Game Career Guide is part of the Informa Tech Division of Informa PLC

This site is operated by a business or businesses owned by Informa PLC and all copyright resides with them. Informa PLC's registered office is 5 Howick Place, London SW1P 1WG. Registered in England and Wales. Number 8860726.


Get the latest Education e-news
 
  • Adding Strategy To Your Tactics

    [03.18.21]
    - Keith Burgun

  • In my quest to add more long arcs to the game, I also wanted to change what these towers mean. Originally, it was simple: capturing a castle captures its flag, and a small number of enemies also carry flags that can be obtained by defeating them. Get four flags, and you win the match.

    The problem - or, not so much a problem per se as just, a missed opportunity - was that each flag kind of meant the same thing to the player. So what I added were these three icons - the star, the heart and the lightning bolt, each of which give your units an immediate effect when captured. The heart heals the capturing unit, the star levels up the capturing unit (which can last over many missions if you're playing Campaign mode) and the lightning bolt gives all your units one bonus action point. These all give you different kinds of bonuses, so you can make decisions about what you need to be going for in a longer term sort of way based on that.


    Above: the flags with different icons in them, visible through the fog, in Gem Wizards Tactics.

    At one point in the development of Gem Wizards Tactics, I had a rule where when you captured a tower, it would pop up a screen that gave you three choices. One choice was the "rush" choice, one choice was the "defense" choice, and one choice was the "econ" choice. That's alright, but by doing it this way you're taking so much "long arcyness" out of the game. Because when you're heading over to the towers, all towers are worth the same thing: one "pick" of those three options. You don't have to decide before you get to the tower which one you want, so it really ends up being more like this "looping of smaller arcs" where all the sudden you reach a tower and then get to pick whether you want power now, later, or much later. That definitely has some long-arciness to it after you get it, but it's more like a "sudden arc spike" than the continuation of a more holistic arc.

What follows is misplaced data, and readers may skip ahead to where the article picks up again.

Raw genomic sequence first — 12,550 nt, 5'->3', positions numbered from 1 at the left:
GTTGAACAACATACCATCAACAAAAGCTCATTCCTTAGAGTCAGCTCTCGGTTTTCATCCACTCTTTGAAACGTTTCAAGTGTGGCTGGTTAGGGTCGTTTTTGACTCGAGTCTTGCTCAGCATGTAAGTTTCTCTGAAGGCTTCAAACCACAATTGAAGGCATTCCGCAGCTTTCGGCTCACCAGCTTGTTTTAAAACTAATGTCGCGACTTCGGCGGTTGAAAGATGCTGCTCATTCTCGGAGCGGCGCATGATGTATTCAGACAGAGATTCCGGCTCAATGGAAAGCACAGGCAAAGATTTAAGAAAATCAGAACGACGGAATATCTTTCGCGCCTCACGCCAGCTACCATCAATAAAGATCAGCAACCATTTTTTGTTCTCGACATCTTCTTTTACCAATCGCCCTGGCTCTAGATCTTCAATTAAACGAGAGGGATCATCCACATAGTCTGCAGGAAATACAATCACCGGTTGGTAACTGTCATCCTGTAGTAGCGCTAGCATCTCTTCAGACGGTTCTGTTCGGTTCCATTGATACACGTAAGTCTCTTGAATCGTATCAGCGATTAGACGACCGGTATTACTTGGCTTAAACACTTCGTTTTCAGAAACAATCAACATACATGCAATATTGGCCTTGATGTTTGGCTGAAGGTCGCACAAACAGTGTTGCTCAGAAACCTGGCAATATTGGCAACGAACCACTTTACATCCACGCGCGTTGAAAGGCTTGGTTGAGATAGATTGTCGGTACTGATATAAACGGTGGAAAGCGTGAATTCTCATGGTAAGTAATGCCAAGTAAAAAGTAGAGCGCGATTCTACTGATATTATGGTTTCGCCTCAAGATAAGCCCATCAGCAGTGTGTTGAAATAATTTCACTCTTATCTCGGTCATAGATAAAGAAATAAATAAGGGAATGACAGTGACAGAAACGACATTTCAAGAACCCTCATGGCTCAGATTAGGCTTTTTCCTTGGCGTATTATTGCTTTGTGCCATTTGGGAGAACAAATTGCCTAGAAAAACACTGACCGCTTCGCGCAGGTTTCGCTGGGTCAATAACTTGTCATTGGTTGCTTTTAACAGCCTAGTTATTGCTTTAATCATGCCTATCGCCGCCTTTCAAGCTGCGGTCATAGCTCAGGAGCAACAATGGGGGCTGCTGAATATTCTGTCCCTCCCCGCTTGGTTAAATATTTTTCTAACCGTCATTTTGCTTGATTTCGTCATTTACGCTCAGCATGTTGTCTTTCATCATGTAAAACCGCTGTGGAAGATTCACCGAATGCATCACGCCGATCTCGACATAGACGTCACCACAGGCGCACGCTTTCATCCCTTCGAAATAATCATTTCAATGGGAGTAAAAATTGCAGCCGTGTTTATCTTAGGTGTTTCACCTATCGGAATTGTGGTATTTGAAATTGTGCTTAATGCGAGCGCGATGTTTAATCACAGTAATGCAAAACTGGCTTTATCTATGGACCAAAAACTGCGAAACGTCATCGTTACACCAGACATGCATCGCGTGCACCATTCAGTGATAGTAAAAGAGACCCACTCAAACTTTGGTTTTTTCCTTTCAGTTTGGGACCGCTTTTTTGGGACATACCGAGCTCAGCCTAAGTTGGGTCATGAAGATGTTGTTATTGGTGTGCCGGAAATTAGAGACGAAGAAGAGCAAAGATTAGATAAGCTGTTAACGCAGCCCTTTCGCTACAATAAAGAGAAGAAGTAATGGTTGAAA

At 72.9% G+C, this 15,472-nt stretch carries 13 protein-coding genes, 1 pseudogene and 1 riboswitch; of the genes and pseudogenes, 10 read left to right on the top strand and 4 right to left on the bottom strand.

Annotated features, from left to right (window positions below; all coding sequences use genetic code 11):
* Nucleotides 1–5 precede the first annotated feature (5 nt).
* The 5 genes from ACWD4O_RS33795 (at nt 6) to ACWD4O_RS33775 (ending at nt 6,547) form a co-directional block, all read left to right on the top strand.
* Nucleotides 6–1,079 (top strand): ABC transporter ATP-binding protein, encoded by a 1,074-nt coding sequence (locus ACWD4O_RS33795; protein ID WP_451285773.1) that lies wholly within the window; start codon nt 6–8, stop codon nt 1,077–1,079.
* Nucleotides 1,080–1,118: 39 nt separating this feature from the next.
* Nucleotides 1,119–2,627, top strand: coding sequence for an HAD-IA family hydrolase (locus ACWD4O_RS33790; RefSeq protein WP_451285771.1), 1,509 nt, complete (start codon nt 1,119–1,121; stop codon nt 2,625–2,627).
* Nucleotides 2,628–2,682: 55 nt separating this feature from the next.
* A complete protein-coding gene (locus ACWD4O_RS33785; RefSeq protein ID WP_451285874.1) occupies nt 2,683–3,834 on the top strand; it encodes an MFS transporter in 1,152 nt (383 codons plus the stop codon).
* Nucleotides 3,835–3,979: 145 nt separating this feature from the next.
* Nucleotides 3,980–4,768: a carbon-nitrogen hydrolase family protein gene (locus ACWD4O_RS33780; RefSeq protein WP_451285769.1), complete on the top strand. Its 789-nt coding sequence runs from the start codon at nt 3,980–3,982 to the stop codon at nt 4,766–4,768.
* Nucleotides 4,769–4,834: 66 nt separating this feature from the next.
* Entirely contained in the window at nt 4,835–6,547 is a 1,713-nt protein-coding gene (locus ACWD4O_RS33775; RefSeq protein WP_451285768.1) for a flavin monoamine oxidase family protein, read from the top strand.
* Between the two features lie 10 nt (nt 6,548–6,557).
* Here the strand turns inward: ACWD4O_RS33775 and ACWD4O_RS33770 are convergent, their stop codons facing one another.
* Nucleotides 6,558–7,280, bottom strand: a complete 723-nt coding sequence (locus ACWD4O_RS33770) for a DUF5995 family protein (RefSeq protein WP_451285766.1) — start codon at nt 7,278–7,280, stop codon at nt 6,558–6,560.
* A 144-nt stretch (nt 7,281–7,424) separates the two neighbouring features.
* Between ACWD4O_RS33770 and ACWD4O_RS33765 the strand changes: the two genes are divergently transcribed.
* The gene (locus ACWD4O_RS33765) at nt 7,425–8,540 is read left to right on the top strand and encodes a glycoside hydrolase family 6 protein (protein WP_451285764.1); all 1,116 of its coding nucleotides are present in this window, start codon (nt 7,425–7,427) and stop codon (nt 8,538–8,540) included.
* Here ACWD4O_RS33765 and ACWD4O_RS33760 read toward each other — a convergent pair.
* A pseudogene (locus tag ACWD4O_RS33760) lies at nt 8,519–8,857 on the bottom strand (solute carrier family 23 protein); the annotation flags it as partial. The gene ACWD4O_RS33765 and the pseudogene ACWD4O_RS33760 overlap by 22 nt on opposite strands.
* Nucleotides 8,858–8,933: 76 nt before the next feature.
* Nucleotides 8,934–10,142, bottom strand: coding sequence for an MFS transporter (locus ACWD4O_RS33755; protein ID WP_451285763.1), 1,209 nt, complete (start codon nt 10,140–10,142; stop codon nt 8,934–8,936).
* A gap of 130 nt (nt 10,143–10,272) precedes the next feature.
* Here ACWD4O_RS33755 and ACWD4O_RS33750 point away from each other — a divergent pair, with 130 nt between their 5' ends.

The smaller arcs already have you moving around on the grid and doing tactics stuff, so why not have the long arc decisions (i.e. go for the rushdown tower, or the defense tower) also be taking place on that same grid. By doing this, you create a more holistic and highly-coupled latticework. When your long and short arcs have a relationship to each other basically what you get is more depth: each small tactical encounter is contextualized differently by its longer-arcs, and vice versa.

    Technique #3: devaluing tactics. This is an oldie, but a goodie, when used responsibly. Sometimes, your game has long arcs, but they get "stepped on" by the shorter arcs. For example, in some tactics games, it's kind of like a series of local encounters, and if you win every little tactical fight, you win the whole game. The "long arc" becomes more of just a "sum total" of all of the local little tactics battles and how they went.